Availability and Engagement – A Conversation with Kevin Gibbs
The pacific northwest has had the reputation of being a place where people go to get away from the church or get away from religious people. It has been a very culturally liberal part of the U.S. and a place in great need of the good news of Jesus. When God sent Kevin Gibbs to Seattle a few years ago for a mission experience with some church plants, little did he know that God was preparing he and Rebecca, his wife, to go and plant a church themselves.
What Kevin found in Seattle is that people are open, but not quick to trust. Churches have come and gone at a rapid rate in Seattle and there has been little sustainability. Kevin described Seattle as essentially pre-Christian because there has not been any kind of strong church presence in the area. There is a hesitancy to welcome new people into the neighborhood, especially if they are Christians. This has presented a challenge for Discovery church but has also shed some insight into how they might have an impact on the north part of Seattle.
The first step is availability. Kevin and his family have made themselves available and started plugging into existing organizations in the city for the purpose of serving and loving people. Kevin has gotten an opportunity to work with the Boys and Girls club in north Seattle. In a funny turn of events, he got the opportunity to go pick up a very nice pool table that was being donated to the club. He and some young guys decided to go pick it up and found out that moving a pool table, especially a very nice and heavy one, is no easy task. The legs of the pool table ended up getting broken. This was a sad and unfortunate event for the owners of the pool table and a horrifying thing for Kevin as he is just trying to help. It did, however, give him an opportunity to be an encouragement to the owners and build a great relationship with the Boys and Girls Club director. God took a bad thing and used it to forge a relationship. Availability turned into an engagement.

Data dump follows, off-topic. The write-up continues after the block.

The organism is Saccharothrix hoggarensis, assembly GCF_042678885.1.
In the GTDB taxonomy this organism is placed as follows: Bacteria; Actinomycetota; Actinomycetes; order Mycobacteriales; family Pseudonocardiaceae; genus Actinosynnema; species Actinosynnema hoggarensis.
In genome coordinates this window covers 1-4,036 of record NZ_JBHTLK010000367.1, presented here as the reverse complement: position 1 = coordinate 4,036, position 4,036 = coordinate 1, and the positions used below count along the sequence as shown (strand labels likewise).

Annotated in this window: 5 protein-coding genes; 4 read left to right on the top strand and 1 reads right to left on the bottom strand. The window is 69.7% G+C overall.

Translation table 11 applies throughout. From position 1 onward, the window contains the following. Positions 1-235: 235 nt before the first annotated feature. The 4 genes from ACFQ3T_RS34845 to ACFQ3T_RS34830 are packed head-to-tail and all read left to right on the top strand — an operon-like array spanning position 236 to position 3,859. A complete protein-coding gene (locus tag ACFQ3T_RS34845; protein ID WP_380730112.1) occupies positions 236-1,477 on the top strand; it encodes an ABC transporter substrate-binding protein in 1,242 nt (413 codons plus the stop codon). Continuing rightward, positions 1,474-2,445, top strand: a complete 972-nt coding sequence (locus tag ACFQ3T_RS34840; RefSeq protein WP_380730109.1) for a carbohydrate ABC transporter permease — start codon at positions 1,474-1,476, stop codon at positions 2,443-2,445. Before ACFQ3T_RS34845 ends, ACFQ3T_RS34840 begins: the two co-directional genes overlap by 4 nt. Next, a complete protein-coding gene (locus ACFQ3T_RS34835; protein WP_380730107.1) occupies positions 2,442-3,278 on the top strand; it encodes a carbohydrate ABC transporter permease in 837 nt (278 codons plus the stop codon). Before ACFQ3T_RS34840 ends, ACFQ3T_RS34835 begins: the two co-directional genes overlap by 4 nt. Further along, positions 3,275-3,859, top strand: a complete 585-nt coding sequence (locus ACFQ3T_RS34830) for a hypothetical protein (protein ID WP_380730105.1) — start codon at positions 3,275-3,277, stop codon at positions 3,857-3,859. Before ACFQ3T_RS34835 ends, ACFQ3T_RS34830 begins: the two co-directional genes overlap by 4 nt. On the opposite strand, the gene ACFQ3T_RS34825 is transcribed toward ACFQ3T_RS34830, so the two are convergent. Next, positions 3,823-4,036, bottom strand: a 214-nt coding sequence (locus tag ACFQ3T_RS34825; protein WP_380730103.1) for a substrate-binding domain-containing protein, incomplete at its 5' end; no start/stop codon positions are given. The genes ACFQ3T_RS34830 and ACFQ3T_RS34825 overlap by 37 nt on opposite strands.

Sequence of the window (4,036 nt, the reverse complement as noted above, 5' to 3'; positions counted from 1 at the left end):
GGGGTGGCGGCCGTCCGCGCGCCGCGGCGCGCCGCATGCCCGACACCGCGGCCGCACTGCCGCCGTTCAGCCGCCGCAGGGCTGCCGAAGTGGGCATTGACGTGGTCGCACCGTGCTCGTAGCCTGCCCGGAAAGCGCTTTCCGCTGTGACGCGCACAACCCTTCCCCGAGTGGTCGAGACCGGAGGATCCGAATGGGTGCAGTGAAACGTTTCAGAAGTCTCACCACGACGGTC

Another event that Kevin shared that has proven pivotal to their growing understanding of the culture in Seattle. They surveyed a group of students at a college in north Seattle to gauge the spiritual climate and hopefully create opportunities for engagement. What they found was an incredible number of spiritual seekers. They asked the students several spiritual questions like, “On a scale of 1 to 10 how do you feel about your relationship with God?” Most would answer with ones or twos. When asked the question “Do you want to grow in your relationship with God?” most would put eights or nines. They then asked, “Have you tried searching for God and what have you tried?” The answers were across the board: Confucianism, Hinduism, Buddhism, agnosticism, atheism, etc.… When asked if they were satisfied with their spiritual journey, they once again answered with a resounding “no.”
It should call to mind a passage like Matt. 9:36, which says, “When He (Jesus) saw the crowds, He had compassion for them, because they were harassed and helpless, like sheep without a shepherd.” (ESV) Seattle is a microcosm of what is going on all over the world with people trying to fill this innate desire for God with a myriad of things. They are hungry and searching and have no one to guide them in their search. It takes availability and engagement to be that guide for someone. If the church will be patient and available, then real engagement with the gospel can take place.
Pray for Kevin Gibbs and his family as they seek to establish a presence in Seattle for the purpose of guiding people to the truth of the gospel of Jesus Christ. Pray that God would provide for their needs and the needs of their core team, so they can stay and thrive in Seattle in such a way that it does indeed become home for them. As they immerse themselves in the neighborhood, pray that God would create opportunities for meaningful gospel conversations and that lives would be changed by Jesus as they serve that part of Seattle.